Photograph by Martin Barraud
Last year health insurance companies sent small businesses $321 million in rebates. In California, tens of millions more are on the way, according to the Los Angeles Times. The money comes from a little-known piece of Obamacare meant to keep premiums in check.
In all the talk about death panels, mandates, and insurance exchanges, it’s easy to miss how the Affordable Care Act tries to limit health insurance premiums. The rule, known as the medical loss ratio, requires insurers to spend at least 80¢ of every premium dollar on medical care. That means marketing, salaries, dividends to shareholders, and other expenses can’t make up more than 20 percent of what an insurer collects from policyholders. (The proportion insurers must spend on medical care goes up to 85¢ for policies sold to large employers.)
The idea is that if the actual cost of paying for medical care comes in well below what insurance companies predict when they set premiums, that money goes back to the policyholders rather than becoming a windfall for the carrier. The first rebates went out last summer. Insurers refunded $1.1 billion on policies that covered more than 12 million Americans, with an average rebate of $151 per family, according to the Department of Health and Human Services.
While it’s easy to conclude that insurers are deliberately overcharging consumers and employers, the rebate actually discourages insurers from pricing plans too conservatively, says Cori Uccello, a senior health fellow at American Academy of Actuaries, the professional society of risk modelers.“There is some underlying uncertainty in what claims are going to be,” she says. And the adjustment only works in one direction: to benefit policyholders if plans are priced too high. “If that plan’s claims experience is worse than expected, they don’t get to go back and charge more,” Uccello says.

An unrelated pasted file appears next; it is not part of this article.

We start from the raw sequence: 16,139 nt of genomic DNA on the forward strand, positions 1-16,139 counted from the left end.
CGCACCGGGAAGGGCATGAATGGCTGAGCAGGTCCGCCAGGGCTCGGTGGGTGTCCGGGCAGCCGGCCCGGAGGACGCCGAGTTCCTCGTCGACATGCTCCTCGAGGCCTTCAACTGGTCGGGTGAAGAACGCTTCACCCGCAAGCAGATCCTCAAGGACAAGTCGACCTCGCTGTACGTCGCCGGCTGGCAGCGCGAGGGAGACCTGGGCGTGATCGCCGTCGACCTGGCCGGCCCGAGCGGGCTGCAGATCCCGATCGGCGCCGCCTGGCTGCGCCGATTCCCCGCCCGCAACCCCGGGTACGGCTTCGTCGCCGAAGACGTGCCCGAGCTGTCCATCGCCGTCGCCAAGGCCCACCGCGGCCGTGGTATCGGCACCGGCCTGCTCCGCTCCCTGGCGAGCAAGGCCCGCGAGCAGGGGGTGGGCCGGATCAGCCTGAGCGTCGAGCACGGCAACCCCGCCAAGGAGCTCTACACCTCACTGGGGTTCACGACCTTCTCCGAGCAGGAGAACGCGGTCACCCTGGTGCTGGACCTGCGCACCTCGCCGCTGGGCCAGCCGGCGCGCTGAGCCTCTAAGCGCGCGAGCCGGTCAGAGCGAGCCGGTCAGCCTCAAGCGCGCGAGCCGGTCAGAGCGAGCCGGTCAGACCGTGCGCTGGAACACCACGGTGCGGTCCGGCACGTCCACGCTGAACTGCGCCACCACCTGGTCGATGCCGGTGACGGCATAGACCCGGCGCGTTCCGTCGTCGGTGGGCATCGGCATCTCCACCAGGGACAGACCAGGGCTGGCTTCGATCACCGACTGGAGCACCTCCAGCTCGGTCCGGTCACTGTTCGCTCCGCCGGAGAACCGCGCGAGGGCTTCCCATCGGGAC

The bulk of the rebates in California this year are heading to small businesses, the L.A. Times’ Chad Terhune reports:
“Blue Shield, the state’s third-largest health insurer, will be sending rebates to about 29,000 small businesses. That’s because the San Francisco insurer spent 76.6% of premiums on their medical care. Those small firms cover 90,000 employees and dependents.
“Anthem Blue Cross, a unit of industry giant WellPoint Inc. (WLP), will be giving rebates to nearly 45,000 small businesses. The state’s largest for-profit health insurer spent 79.3% of premiums on their medical care, just shy of the threshold. Those small employers cover about 322,000 workers and family members.”
For businesses of all sizes, the rebates go to the employer. Companies are supposed to pass along the portion of the refund that applies to employees’ contributions to health premiums.
Insurance companies, unsurprisingly, are not fans of the rule. The industry lobby, America’s Health Insurance Plans, points out that medical costs—not insurers’ overhead—drive rate increases. And the majority of health insurance policies didn’t have to send back money last year, according to HHS: “Approximately 66.7 million consumers are insured by an insurance company that provides the required value for their premium dollars. … 62% of consumers in the individual market; 83% in the small group market; and 89% in the large group market.”
Health insurers must pay rebates for 2012 by Aug. 1. Lots of people are focused now on what premiums will look like for the year ahead—and how much employers and consumers should fear rate shock in the first year of Obamacare’s mandates. But the real verdict on the premiums we’ll see quoted this fall may not come until 2015, when we find out how much insurers may have to refund.